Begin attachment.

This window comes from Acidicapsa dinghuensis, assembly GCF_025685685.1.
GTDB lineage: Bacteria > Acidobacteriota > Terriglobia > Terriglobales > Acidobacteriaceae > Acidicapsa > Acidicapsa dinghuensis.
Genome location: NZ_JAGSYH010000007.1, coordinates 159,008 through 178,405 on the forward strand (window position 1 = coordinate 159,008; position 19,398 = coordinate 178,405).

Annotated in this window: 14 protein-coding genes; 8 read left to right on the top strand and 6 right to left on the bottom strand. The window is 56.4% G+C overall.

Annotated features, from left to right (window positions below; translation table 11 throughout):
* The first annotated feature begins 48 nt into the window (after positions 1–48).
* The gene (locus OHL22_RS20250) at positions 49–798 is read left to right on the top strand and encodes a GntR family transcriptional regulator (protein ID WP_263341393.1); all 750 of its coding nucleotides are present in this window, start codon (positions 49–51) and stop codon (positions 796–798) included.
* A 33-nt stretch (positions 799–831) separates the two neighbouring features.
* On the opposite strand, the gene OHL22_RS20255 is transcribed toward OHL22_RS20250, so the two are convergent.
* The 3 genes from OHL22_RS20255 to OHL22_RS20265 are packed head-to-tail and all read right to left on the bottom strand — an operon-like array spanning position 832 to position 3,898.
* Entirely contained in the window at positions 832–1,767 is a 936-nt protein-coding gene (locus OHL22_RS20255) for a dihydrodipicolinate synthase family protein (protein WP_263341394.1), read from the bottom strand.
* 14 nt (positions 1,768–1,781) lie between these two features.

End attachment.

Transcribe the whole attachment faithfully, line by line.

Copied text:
This window comes from Acidicapsa dinghuensis, assembly GCF_025685685.1.
GTDB lineage: Bacteria > Acidobacteriota > Terriglobia > Terriglobales > Acidobacteriaceae > Acidicapsa > Acidicapsa dinghuensis.
Genome location: NZ_JAGSYH010000007.1, coordinates 159,008 through 178,405 on the forward strand (window position 1 = coordinate 159,008; position 19,398 = coordinate 178,405).

Annotated in this window: 14 protein-coding genes; 8 read left to right on the top strand and 6 right to left on the bottom strand. The window is 56.4% G+C overall.

Annotated features, from left to right (window positions below; translation table 11 throughout):
* The first annotated feature begins 48 nt into the window (after positions 1–48).
* The gene (locus OHL22_RS20250) at positions 49–798 is read left to right on the top strand and encodes a GntR family transcriptional regulator (protein ID WP_263341393.1); all 750 of its coding nucleotides are present in this window, start codon (positions 49–51) and stop codon (positions 796–798) included.
* A 33-nt stretch (positions 799–831) separates the two neighbouring features.
* On the opposite strand, the gene OHL22_RS20255 is transcribed toward OHL22_RS20250, so the two are convergent.
* The 3 genes from OHL22_RS20255 to OHL22_RS20265 are packed head-to-tail and all read right to left on the bottom strand — an operon-like array spanning position 832 to position 3,898.
* Entirely contained in the window at positions 832–1,767 is a 936-nt protein-coding gene (locus OHL22_RS20255) for a dihydrodipicolinate synthase family protein (protein WP_263341394.1), read from the bottom strand.
* 14 nt (positions 1,768–1,781) lie between these two features.